Although the recent escalation in Nagorno-Karabakh is unlikely to trigger broader regional confrontation, it is a source of serious concern for Iran, Kayhan Barzegar, Director of the Institute for Middle East Strategic Studies in Teheran, told valdaiclub.com Monday.
“Given its internal and bilateral dynamics, ethnic-religious base, and historical backgrounds, the current crisis in the Nagorno-Karabakh is unlikely to turn to a regional conflict out of the Armenia-Azerbaijan relations and generally the politics of South Caucasus,” he said in comments sent by email.
However, this conflict is a potential source of instability, which threatens all the major stakeholders. “Spread of another hot conflict in the region is the last thing the regional and trans-regional powers would want, as it will bring further tensions and instability in the broader region, providing the grounds for connecting the jihadist activities such as that of the ISIS from North Africa and the Levant to Caucasus and Central Asia. Such situation can endanger the global peace and security,” Barzegar pointed out.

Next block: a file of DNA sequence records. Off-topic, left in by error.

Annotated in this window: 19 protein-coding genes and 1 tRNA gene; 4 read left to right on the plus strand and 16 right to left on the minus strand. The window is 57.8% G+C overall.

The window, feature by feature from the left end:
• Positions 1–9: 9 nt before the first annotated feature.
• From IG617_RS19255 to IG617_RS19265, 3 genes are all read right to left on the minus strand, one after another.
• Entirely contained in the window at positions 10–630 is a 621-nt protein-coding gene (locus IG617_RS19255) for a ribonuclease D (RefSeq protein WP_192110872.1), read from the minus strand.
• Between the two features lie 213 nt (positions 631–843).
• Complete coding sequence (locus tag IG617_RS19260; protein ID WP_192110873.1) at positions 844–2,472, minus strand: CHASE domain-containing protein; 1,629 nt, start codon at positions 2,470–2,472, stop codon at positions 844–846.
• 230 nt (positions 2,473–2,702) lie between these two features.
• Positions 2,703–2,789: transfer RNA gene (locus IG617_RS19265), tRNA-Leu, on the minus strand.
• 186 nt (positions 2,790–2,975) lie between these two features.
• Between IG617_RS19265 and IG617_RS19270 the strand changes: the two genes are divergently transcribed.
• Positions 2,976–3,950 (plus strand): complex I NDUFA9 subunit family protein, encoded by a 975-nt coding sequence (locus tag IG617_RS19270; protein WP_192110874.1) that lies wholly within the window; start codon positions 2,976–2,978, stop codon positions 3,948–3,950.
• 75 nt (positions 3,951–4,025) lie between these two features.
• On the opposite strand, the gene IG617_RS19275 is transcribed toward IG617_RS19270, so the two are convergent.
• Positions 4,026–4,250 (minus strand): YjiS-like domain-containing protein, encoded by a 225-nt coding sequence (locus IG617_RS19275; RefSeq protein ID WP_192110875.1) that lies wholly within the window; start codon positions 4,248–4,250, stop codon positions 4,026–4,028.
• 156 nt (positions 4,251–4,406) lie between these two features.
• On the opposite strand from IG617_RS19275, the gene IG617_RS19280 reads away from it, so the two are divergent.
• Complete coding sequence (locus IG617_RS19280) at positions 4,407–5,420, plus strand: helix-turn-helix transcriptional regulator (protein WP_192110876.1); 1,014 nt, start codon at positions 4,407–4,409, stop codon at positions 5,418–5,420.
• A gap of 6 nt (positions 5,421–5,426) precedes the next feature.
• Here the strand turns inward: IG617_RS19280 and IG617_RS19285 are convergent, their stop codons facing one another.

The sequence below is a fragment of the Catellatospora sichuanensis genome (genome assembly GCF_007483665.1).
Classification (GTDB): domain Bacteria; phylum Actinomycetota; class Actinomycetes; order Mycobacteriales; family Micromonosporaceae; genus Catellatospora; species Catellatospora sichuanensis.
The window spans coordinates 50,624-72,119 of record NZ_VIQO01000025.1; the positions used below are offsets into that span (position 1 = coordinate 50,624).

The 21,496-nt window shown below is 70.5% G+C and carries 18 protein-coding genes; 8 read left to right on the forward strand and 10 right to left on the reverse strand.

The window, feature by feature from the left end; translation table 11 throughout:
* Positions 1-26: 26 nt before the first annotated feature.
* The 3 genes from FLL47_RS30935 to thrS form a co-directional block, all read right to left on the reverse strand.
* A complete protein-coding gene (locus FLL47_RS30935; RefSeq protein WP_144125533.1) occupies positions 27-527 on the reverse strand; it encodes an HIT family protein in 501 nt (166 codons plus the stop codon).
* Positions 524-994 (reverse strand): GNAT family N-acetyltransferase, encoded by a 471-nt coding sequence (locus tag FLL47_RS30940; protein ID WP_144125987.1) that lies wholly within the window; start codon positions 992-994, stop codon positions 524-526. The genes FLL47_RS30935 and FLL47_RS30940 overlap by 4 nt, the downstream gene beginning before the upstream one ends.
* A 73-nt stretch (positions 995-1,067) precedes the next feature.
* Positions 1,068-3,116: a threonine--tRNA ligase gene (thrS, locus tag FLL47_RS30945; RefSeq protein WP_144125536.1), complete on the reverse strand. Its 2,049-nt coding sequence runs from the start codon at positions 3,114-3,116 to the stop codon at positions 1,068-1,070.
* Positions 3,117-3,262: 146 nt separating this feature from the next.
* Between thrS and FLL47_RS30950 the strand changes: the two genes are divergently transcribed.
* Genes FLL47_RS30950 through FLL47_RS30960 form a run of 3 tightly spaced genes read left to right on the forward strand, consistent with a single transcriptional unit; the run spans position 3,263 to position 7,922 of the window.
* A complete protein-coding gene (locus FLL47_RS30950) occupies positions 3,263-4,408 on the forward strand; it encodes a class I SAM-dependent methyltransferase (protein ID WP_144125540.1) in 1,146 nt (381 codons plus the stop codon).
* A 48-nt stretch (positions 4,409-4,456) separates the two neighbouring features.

“Russia and Turkey, which are already in a political tension as the result of downing of a Russian jet by Turkey over Syria and not interested to escalate the current tension, have called the two sides for cessation of the conflict,” the Iranian scholar said.
“Iran, in the post-JCPOA [Joint Comprehensive Plan of Action, known commonly as the Iran deal – Ed.] situation, seeking for improved relations with all countries in order to bring stability in the region which is crucial for entering foreign investments in the country, asked for immediate ceasefire,” he concluded.
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